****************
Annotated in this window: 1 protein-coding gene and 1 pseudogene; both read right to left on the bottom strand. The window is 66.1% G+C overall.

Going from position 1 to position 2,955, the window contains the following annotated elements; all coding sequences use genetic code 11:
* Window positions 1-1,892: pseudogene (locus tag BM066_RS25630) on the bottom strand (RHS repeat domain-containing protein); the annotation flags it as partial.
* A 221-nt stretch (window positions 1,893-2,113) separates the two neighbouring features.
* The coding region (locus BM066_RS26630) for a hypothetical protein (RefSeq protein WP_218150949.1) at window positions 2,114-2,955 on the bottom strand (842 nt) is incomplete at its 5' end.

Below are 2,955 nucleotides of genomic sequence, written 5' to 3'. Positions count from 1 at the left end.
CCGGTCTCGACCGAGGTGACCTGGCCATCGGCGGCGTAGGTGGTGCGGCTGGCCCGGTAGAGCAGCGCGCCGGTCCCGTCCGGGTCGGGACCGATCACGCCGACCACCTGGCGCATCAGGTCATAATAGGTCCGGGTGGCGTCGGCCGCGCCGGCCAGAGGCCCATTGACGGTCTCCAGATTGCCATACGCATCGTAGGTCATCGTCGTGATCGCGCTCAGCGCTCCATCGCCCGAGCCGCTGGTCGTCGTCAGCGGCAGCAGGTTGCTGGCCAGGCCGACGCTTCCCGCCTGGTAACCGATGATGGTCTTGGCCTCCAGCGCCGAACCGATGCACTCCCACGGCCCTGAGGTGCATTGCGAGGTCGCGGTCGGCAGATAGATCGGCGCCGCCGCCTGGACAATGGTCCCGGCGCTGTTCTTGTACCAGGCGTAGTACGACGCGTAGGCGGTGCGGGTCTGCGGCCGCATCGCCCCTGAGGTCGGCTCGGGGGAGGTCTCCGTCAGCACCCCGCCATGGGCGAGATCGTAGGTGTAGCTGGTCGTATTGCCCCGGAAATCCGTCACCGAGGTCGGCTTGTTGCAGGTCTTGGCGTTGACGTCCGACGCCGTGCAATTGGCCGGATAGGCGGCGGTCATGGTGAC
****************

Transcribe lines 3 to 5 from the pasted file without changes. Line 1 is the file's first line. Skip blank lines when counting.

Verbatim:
* Window positions 1-1,892: pseudogene (locus tag BM066_RS25630) on the bottom strand (RHS repeat domain-containing protein); the annotation flags it as partial.
* A 221-nt stretch (window positions 1,893-2,113) separates the two neighbouring features.
* The coding region (locus BM066_RS26630) for a hypothetical protein (RefSeq protein WP_218150949.1) at window positions 2,114-2,955 on the bottom strand (842 nt) is incomplete at its 5' end.